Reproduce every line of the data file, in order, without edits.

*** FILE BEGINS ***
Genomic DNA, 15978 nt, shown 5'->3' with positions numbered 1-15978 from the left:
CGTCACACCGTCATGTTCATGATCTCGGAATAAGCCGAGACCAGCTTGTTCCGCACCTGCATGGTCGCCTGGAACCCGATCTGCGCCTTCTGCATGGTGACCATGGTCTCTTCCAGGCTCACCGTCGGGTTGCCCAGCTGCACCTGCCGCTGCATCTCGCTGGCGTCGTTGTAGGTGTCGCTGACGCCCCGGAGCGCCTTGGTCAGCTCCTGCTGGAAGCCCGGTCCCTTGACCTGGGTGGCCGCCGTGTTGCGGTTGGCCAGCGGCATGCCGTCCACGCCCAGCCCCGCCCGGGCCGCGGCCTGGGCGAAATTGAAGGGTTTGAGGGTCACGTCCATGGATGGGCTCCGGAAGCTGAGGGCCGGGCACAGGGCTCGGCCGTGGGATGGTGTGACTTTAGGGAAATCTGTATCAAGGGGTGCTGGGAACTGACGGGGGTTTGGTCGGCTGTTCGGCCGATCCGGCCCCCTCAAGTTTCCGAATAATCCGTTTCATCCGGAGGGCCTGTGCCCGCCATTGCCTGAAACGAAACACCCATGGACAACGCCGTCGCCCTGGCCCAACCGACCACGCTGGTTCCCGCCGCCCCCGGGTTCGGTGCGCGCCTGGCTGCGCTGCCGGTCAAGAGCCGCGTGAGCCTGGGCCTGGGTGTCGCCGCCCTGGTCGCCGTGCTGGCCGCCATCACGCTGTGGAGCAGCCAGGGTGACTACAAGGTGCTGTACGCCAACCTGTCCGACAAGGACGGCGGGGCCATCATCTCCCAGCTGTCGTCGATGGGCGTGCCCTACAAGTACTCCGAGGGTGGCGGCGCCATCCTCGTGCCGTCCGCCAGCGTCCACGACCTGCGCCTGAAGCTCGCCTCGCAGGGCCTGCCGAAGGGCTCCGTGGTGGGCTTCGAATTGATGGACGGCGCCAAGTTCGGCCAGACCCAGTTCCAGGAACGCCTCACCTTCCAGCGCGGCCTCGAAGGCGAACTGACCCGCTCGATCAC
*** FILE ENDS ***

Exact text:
Genomic DNA, 15978 nt, shown 5'->3' with positions numbered 1-15978 from the left:
CGTCACACCGTCATGTTCATGATCTCGGAATAAGCCGAGACCAGCTTGTTCCGCACCTGCATGGTCGCCTGGAACCCGATCTGCGCCTTCTGCATGGTGACCATGGTCTCTTCCAGGCTCACCGTCGGGTTGCCCAGCTGCACCTGCCGCTGCATCTCGCTGGCGTCGTTGTAGGTGTCGCTGACGCCCCGGAGCGCCTTGGTCAGCTCCTGCTGGAAGCCCGGTCCCTTGACCTGGGTGGCCGCCGTGTTGCGGTTGGCCAGCGGCATGCCGTCCACGCCCAGCCCCGCCCGGGCCGCGGCCTGGGCGAAATTGAAGGGTTTGAGGGTCACGTCCATGGATGGGCTCCGGAAGCTGAGGGCCGGGCACAGGGCTCGGCCGTGGGATGGTGTGACTTTAGGGAAATCTGTATCAAGGGGTGCTGGGAACTGACGGGGGTTTGGTCGGCTGTTCGGCCGATCCGGCCCCCTCAAGTTTCCGAATAATCCGTTTCATCCGGAGGGCCTGTGCCCGCCATTGCCTGAAACGAAACACCCATGGACAACGCCGTCGCCCTGGCCCAACCGACCACGCTGGTTCCCGCCGCCCCCGGGTTCGGTGCGCGCCTGGCTGCGCTGCCGGTCAAGAGCCGCGTGAGCCTGGGCCTGGGTGTCGCCGCCCTGGTCGCCGTGCTGGCCGCCATCACGCTGTGGAGCAGCCAGGGTGACTACAAGGTGCTGTACGCCAACCTGTCCGACAAGGACGGCGGGGCCATCATCTCCCAGCTGTCGTCGATGGGCGTGCCCTACAAGTACTCCGAGGGTGGCGGCGCCATCCTCGTGCCGTCCGCCAGCGTCCACGACCTGCGCCTGAAGCTCGCCTCGCAGGGCCTGCCGAAGGGCTCCGTGGTGGGCTTCGAATTGATGGACGGCGCCAAGTTCGGCCAGACCCAGTTCCAGGAACGCCTCACCTTCCAGCGCGGCCTCGAAGGCGAACTGACCCGCTCGATCAC